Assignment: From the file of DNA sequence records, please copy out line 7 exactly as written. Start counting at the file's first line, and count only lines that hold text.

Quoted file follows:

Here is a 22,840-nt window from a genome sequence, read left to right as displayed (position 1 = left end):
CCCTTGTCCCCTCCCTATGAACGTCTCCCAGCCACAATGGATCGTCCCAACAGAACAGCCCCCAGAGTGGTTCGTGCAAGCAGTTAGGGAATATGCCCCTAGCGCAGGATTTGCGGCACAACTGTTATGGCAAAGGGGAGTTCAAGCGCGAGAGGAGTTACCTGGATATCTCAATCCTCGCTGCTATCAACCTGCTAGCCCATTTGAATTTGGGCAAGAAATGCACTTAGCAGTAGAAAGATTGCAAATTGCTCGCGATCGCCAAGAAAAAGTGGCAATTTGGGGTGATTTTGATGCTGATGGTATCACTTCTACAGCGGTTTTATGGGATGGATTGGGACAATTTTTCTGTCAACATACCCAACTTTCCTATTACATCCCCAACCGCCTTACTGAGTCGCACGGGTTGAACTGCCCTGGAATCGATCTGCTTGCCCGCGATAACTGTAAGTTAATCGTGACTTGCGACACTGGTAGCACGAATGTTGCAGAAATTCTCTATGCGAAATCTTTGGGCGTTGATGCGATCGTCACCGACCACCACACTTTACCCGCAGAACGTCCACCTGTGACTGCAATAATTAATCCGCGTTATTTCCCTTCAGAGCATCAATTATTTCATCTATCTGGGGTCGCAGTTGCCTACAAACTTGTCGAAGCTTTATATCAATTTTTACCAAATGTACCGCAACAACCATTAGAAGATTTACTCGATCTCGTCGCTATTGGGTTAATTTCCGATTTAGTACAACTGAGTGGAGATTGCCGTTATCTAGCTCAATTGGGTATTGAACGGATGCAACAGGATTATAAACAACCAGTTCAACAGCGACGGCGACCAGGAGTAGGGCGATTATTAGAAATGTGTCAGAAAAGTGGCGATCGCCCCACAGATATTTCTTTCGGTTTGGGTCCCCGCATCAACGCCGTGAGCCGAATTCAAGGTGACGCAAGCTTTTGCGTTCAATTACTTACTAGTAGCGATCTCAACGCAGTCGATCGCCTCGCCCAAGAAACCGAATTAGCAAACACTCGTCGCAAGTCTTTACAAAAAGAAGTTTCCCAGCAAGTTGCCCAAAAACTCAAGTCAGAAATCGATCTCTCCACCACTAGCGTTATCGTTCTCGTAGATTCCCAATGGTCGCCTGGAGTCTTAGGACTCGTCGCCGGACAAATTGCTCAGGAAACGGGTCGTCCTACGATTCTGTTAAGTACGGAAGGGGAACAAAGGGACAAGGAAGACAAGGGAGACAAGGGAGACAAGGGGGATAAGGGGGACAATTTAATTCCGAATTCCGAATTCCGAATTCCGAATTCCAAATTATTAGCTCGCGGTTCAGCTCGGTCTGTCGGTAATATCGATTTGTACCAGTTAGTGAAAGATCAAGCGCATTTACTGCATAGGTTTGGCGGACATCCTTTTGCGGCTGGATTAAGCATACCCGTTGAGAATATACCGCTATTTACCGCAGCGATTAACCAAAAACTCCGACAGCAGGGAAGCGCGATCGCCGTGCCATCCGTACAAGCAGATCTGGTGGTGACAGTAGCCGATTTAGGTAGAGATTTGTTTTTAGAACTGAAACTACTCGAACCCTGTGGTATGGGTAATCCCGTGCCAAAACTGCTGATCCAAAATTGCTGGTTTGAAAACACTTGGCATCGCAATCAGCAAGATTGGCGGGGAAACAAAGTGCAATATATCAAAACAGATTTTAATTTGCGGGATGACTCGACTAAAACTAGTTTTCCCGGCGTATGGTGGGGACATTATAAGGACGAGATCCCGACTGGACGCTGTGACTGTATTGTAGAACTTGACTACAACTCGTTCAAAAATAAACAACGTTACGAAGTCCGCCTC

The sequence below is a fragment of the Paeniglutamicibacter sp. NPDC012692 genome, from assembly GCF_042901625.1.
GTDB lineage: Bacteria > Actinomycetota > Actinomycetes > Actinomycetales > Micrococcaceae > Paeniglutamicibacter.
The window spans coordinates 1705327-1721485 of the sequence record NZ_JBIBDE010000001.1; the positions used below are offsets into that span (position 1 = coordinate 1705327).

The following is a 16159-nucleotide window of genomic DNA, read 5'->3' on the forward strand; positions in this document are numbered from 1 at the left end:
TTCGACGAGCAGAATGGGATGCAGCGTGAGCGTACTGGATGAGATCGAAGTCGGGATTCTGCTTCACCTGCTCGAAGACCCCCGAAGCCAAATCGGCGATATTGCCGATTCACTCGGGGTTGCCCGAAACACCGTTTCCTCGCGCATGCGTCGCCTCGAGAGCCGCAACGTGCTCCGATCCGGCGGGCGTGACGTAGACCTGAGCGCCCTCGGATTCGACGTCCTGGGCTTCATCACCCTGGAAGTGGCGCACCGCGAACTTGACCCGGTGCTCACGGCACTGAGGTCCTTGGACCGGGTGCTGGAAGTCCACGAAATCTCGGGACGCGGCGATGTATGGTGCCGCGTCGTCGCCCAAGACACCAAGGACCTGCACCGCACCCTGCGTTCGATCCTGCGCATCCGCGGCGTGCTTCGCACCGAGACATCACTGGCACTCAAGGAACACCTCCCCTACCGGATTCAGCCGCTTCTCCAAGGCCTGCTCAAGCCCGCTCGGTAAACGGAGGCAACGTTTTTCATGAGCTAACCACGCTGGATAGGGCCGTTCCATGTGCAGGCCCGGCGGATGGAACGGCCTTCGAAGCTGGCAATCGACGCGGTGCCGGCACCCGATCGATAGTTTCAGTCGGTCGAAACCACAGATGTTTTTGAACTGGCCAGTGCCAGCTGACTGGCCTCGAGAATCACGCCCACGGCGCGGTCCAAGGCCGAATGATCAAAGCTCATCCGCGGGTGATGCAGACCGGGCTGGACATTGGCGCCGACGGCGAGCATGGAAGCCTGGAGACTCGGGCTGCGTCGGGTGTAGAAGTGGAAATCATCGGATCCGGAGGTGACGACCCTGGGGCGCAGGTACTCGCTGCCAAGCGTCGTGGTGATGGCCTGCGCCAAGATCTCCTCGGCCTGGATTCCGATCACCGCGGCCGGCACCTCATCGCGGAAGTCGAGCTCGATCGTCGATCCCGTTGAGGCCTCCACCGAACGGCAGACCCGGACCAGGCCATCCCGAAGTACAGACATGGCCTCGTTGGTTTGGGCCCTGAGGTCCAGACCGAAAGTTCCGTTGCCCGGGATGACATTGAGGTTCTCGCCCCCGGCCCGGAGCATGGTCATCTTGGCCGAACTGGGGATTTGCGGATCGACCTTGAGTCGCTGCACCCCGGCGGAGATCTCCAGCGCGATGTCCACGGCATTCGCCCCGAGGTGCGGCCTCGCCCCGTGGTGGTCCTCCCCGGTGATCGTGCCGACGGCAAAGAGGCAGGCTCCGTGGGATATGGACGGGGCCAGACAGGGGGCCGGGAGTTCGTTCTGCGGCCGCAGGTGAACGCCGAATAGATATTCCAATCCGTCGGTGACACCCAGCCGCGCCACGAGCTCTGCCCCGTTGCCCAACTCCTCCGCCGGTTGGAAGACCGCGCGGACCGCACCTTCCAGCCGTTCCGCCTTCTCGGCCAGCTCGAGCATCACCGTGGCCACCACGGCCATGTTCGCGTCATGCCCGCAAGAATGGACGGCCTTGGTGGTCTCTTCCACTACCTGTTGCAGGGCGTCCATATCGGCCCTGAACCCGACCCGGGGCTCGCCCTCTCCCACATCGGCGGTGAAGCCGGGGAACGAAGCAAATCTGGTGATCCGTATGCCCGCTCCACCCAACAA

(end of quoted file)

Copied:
TTCGACGAGCAGAATGGGATGCAGCGTGAGCGTACTGGATGAGATCGAAGTCGGGATTCTGCTTCACCTGCTCGAAGACCCCCGAAGCCAAATCGGCGATATTGCCGATTCACTCGGGGTTGCCCGAAACACCGTTTCCTCGCGCATGCGTCGCCTCGAGAGCCGCAACGTGCTCCGATCCGGCGGGCGTGACGTAGACCTGAGCGCCCTCGGATTCGACGTCCTGGGCTTCATCACCCTGGAAGTGGCGCACCGCGAACTTGACCCGGTGCTCACGGCACTGAGGTCCTTGGACCGGGTGCTGGAAGTCCACGAAATCTCGGGACGCGGCGATGTATGGTGCCGCGTCGTCGCCCAAGACACCAAGGACCTGCACCGCACCCTGCGTTCGATCCTGCGCATCCGCGGCGTGCTTCGCACCGAGACATCACTGGCACTCAAGGAACACCTCCCCTACCGGATTCAGCCGCTTCTCCAAGGCCTGCTCAAGCCCGCTCGGTAAACGGAGGCAACGTTTTTCATGAGCTAACCACGCTGGATAGGGCCGTTCCATGTGCAGGCCCGGCGGATGGAACGGCCTTCGAAGCTGGCAATCGACGCGGTGCCGGCACCCGATCGATAGTTTCAGTCGGTCGAAACCACAGATGTTTTTGAACTGGCCAGTGCCAGCTGACTGGCCTCGAGAATCACGCCCACGGCGCGGTCCAAGGCCGAATGATCAAAGCTCATCCGCGGGTGATGCAGACCGGGCTGGACATTGGCGCCGACGGCGAGCATGGAAGCCTGGAGACTCGGGCTGCGTCGGGTGTAGAAGTGGAAATCATCGGATCCGGAGGTGACGACCCTGGGGCGCAGGTACTCGCTGCCAAGCGTCGTGGTGATGGCCTGCGCCAAGATCTCCTCGGCCTGGATTCCGATCACCGCGGCCGGCACCTCATCGCGGAAGTCGAGCTCGATCGTCGATCCCGTTGAGGCCTCCACCGAACGGCAGACCCGGACCAGGCCATCCCGAAGTACAGACATGGCCTCGTTGGTTTGGGCCCTGAGGTCCAGACCGAAAGTTCCGTTGCCCGGGATGACATTGAGGTTCTCGCCCCCGGCCCGGAGCATGGTCATCTTGGCCGAACTGGGGATTTGCGGATCGACCTTGAGTCGCTGCACCCCGGCGGAGATCTCCAGCGCGATGTCCACGGCATTCGCCCCGAGGTGCGGCCTCGCCCCGTGGTGGTCCTCCCCGGTGATCGTGCCGACGGCAAAGAGGCAGGCTCCGTGGGATATGGACGGGGCCAGACAGGGGGCCGGGAGTTCGTTCTGCGGCCGCAGGTGAACGCCGAATAGATATTCCAATCCGTCGGTGACACCCAGCCGCGCCACGAGCTCTGCCCCGTTGCCCAACTCCTCCGCCGGTTGGAAGACCGCGCGGACCGCACCTTCCAGCCGTTCCGCCTTCTCGGCCAGCTCGAGCATCACCGTGGCCACCACGGCCATGTTCGCGTCATGCCCGCAAGAATGGACGGCCTTGGTGGTCTCTTCCACTACCTGTTGCAGGGCGTCCATATCGGCCCTGAACCCGACCCGGGGCTCGCCCTCTCCCACATCGGCGGTGAAGCCGGGGAACGAAGCAAATCTGGTGATCCGTATGCCCGCTCCACCCAACAA